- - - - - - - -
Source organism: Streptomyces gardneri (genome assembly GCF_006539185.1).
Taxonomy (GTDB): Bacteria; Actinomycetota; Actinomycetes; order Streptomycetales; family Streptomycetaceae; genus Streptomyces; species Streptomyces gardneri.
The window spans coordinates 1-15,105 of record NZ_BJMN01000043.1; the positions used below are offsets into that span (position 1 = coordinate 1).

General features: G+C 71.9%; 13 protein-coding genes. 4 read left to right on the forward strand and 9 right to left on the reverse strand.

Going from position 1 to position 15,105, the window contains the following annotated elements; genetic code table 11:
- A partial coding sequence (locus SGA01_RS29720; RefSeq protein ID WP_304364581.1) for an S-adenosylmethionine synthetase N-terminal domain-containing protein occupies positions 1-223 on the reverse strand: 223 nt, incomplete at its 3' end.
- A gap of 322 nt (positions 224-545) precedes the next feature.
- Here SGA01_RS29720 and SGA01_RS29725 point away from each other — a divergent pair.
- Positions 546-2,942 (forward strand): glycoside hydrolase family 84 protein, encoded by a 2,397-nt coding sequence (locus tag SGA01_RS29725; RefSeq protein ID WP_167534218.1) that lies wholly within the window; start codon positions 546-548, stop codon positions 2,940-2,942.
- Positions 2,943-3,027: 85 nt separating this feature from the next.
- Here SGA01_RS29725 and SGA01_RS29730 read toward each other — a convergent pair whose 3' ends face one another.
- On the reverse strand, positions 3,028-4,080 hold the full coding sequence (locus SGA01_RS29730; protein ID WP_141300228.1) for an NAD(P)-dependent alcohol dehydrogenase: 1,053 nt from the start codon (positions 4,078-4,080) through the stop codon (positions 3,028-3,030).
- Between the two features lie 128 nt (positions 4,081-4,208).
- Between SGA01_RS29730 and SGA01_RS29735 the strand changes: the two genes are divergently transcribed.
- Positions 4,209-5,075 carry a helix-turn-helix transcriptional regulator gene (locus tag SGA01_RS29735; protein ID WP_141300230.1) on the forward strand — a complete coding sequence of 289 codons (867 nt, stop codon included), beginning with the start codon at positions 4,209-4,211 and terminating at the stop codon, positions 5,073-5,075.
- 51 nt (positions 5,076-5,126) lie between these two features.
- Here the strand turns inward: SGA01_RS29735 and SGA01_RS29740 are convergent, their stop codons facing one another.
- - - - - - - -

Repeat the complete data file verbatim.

Source organism: Streptomyces gardneri (genome assembly GCF_006539185.1).
Taxonomy (GTDB): Bacteria; Actinomycetota; Actinomycetes; order Streptomycetales; family Streptomycetaceae; genus Streptomyces; species Streptomyces gardneri.
The window spans coordinates 1-15,105 of record NZ_BJMN01000043.1; the positions used below are offsets into that span (position 1 = coordinate 1).

General features: G+C 71.9%; 13 protein-coding genes. 4 read left to right on the forward strand and 9 right to left on the reverse strand.

Going from position 1 to position 15,105, the window contains the following annotated elements; genetic code table 11:
- A partial coding sequence (locus SGA01_RS29720; RefSeq protein ID WP_304364581.1) for an S-adenosylmethionine synthetase N-terminal domain-containing protein occupies positions 1-223 on the reverse strand: 223 nt, incomplete at its 3' end.
- A gap of 322 nt (positions 224-545) precedes the next feature.
- Here SGA01_RS29720 and SGA01_RS29725 point away from each other — a divergent pair.
- Positions 546-2,942 (forward strand): glycoside hydrolase family 84 protein, encoded by a 2,397-nt coding sequence (locus tag SGA01_RS29725; RefSeq protein ID WP_167534218.1) that lies wholly within the window; start codon positions 546-548, stop codon positions 2,940-2,942.
- Positions 2,943-3,027: 85 nt separating this feature from the next.
- Here SGA01_RS29725 and SGA01_RS29730 read toward each other — a convergent pair whose 3' ends face one another.
- On the reverse strand, positions 3,028-4,080 hold the full coding sequence (locus SGA01_RS29730; protein ID WP_141300228.1) for an NAD(P)-dependent alcohol dehydrogenase: 1,053 nt from the start codon (positions 4,078-4,080) through the stop codon (positions 3,028-3,030).
- Between the two features lie 128 nt (positions 4,081-4,208).
- Between SGA01_RS29730 and SGA01_RS29735 the strand changes: the two genes are divergently transcribed.
- Positions 4,209-5,075 carry a helix-turn-helix transcriptional regulator gene (locus tag SGA01_RS29735; protein ID WP_141300230.1) on the forward strand — a complete coding sequence of 289 codons (867 nt, stop codon included), beginning with the start codon at positions 4,209-4,211 and terminating at the stop codon, positions 5,073-5,075.
- 51 nt (positions 5,076-5,126) lie between these two features.
- Here the strand turns inward: SGA01_RS29735 and SGA01_RS29740 are convergent, their stop codons facing one another.